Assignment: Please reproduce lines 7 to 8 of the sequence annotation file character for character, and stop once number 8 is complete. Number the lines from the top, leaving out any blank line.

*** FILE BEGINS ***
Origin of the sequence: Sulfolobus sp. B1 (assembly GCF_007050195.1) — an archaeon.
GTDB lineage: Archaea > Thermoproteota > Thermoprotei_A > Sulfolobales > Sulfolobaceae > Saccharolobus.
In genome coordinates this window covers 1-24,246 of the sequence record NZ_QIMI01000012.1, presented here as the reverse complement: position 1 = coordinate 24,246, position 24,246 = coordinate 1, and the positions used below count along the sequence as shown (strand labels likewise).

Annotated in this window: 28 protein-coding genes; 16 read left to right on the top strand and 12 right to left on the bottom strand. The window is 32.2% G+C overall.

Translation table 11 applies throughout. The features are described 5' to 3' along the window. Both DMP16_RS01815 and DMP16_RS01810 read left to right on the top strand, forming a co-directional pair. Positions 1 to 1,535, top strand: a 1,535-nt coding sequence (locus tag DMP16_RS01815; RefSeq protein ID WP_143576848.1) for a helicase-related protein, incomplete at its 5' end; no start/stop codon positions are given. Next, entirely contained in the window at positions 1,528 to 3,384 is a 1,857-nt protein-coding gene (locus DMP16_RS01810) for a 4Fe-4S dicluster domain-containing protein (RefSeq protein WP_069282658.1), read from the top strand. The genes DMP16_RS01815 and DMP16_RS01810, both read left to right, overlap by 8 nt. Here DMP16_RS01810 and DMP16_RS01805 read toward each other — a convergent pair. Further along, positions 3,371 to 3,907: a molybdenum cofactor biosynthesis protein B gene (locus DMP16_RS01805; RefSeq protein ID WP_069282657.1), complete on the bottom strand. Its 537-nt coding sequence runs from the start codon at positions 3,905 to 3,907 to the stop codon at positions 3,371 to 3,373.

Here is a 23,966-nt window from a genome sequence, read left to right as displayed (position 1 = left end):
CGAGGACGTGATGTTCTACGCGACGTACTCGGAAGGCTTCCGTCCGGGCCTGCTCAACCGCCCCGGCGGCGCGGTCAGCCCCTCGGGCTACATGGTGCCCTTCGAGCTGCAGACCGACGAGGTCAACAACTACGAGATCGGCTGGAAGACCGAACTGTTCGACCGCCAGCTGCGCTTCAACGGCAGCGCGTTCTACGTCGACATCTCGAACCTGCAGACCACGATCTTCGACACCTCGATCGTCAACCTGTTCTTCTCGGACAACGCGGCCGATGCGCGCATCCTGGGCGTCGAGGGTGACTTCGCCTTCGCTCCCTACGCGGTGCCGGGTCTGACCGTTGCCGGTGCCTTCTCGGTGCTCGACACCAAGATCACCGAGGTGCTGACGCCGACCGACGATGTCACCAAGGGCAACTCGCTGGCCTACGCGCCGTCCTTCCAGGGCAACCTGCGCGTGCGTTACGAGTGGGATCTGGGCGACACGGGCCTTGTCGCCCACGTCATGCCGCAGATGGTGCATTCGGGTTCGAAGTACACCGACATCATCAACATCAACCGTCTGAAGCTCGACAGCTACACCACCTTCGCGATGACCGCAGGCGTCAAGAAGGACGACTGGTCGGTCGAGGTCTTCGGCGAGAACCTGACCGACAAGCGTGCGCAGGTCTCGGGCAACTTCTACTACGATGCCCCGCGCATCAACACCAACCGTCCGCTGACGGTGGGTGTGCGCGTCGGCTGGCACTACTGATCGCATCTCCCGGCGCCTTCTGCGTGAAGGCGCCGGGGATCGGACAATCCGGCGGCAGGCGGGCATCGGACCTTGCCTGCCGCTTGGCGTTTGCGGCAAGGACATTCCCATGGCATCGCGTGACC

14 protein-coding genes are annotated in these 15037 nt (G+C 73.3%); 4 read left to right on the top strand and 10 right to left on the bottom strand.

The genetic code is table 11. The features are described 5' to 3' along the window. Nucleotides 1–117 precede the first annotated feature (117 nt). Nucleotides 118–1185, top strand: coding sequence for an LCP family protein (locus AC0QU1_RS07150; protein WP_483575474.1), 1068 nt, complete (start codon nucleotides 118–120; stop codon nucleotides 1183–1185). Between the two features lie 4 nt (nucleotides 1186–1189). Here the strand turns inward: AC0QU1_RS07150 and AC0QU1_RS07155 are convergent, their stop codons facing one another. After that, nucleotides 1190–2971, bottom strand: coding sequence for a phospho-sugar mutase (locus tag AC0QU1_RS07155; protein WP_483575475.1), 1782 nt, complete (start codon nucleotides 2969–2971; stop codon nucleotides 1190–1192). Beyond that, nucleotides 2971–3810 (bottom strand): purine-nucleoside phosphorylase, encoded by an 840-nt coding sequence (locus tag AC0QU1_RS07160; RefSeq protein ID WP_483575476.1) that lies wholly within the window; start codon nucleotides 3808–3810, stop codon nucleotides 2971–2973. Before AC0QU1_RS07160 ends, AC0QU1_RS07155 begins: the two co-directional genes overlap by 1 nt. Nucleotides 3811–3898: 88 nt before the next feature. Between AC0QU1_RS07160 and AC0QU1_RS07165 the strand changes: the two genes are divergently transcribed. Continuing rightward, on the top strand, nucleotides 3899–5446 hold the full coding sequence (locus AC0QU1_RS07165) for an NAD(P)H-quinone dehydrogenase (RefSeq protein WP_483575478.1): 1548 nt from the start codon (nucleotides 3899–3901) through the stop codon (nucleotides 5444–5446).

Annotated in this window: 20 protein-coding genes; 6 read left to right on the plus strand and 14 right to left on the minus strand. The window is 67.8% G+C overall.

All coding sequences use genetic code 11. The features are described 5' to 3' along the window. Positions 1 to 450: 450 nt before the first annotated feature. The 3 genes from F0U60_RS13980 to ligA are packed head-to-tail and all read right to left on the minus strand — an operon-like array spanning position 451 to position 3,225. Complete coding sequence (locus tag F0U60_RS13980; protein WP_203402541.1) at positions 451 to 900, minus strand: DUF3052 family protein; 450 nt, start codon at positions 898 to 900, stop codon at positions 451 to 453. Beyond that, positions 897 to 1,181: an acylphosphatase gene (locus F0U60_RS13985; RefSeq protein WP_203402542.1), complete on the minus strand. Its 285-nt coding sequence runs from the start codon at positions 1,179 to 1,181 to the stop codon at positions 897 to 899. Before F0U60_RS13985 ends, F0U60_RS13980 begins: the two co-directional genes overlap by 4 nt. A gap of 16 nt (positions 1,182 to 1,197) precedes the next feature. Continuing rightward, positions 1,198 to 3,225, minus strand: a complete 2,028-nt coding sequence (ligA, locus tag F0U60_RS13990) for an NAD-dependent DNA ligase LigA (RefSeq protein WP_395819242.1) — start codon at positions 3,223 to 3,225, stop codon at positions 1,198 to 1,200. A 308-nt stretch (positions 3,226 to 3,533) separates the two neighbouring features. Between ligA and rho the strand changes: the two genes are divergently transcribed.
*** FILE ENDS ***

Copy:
CGAGGACGTGATGTTCTACGCGACGTACTCGGAAGGCTTCCGTCCGGGCCTGCTCAACCGCCCCGGCGGCGCGGTCAGCCCCTCGGGCTACATGGTGCCCTTCGAGCTGCAGACCGACGAGGTCAACAACTACGAGATCGGCTGGAAGACCGAACTGTTCGACCGCCAGCTGCGCTTCAACGGCAGCGCGTTCTACGTCGACATCTCGAACCTGCAGACCACGATCTTCGACACCTCGATCGTCAACCTGTTCTTCTCGGACAACGCGGCCGATGCGCGCATCCTGGGCGTCGAGGGTGACTTCGCCTTCGCTCCCTACGCGGTGCCGGGTCTGACCGTTGCCGGTGCCTTCTCGGTGCTCGACACCAAGATCACCGAGGTGCTGACGCCGACCGACGATGTCACCAAGGGCAACTCGCTGGCCTACGCGCCGTCCTTCCAGGGCAACCTGCGCGTGCGTTACGAGTGGGATCTGGGCGACACGGGCCTTGTCGCCCACGTCATGCCGCAGATGGTGCATTCGGGTTCGAAGTACACCGACATCATCAACATCAACCGTCTGAAGCTCGACAGCTACACCACCTTCGCGATGACCGCAGGCGTCAAGAAGGACGACTGGTCGGTCGAGGTCTTCGGCGAGAACCTGACCGACAAGCGTGCGCAGGTCTCGGGCAACTTCTACTACGATGCCCCGCGCATCAACACCAACCGTCCGCTGACGGTGGGTGTGCGCGTCGGCTGGCACTACTGATCGCATCTCCCGGCGCCTTCTGCGTGAAGGCGCCGGGGATCGGACAATCCGGCGGCAGGCGGGCATCGGACCTTGCCTGCCGCTTGGCGTTTGCGGCAAGGACATTCCCATGGCATCGCGTGACC

14 protein-coding genes are annotated in these 15037 nt (G+C 73.3%); 4 read left to right on the top strand and 10 right to left on the bottom strand.